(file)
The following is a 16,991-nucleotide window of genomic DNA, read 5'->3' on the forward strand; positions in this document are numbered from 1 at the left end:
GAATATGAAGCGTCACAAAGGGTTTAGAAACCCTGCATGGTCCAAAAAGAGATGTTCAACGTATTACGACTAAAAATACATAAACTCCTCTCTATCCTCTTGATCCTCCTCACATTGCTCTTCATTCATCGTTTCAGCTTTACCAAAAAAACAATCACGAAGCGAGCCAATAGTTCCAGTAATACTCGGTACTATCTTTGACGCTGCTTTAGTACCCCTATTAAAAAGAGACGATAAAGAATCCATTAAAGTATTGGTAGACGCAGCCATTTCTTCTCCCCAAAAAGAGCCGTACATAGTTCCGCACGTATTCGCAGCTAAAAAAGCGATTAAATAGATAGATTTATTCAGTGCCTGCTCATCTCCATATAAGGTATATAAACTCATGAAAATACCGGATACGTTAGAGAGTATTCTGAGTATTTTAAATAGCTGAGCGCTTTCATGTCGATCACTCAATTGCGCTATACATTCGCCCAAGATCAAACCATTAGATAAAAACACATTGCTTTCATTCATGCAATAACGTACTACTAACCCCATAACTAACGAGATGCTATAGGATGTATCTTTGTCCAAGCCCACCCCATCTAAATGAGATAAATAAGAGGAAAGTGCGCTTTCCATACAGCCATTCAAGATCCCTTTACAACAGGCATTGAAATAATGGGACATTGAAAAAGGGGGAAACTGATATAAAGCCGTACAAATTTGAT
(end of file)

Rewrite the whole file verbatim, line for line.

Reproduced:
The following is a 16,991-nucleotide window of genomic DNA, read 5'->3' on the forward strand; positions in this document are numbered from 1 at the left end:
GAATATGAAGCGTCACAAAGGGTTTAGAAACCCTGCATGGTCCAAAAAGAGATGTTCAACGTATTACGACTAAAAATACATAAACTCCTCTCTATCCTCTTGATCCTCCTCACATTGCTCTTCATTCATCGTTTCAGCTTTACCAAAAAAACAATCACGAAGCGAGCCAATAGTTCCAGTAATACTCGGTACTATCTTTGACGCTGCTTTAGTACCCCTATTAAAAAGAGACGATAAAGAATCCATTAAAGTATTGGTAGACGCAGCCATTTCTTCTCCCCAAAAAGAGCCGTACATAGTTCCGCACGTATTCGCAGCTAAAAAAGCGATTAAATAGATAGATTTATTCAGTGCCTGCTCATCTCCATATAAGGTATATAAACTCATGAAAATACCGGATACGTTAGAGAGTATTCTGAGTATTTTAAATAGCTGAGCGCTTTCATGTCGATCACTCAATTGCGCTATACATTCGCCCAAGATCAAACCATTAGATAAAAACACATTGCTTTCATTCATGCAATAACGTACTACTAACCCCATAACTAACGAGATGCTATAGGATGTATCTTTGTCCAAGCCCACCCCATCTAAATGAGATAAATAAGAGGAAAGTGCGCTTTCCATACAGCCATTCAAGATCCCTTTACAACAGGCATTGAAATAATGGGACATTGAAAAAGGGGGAAACTGATATAAAGCCGTACAAATTTGAT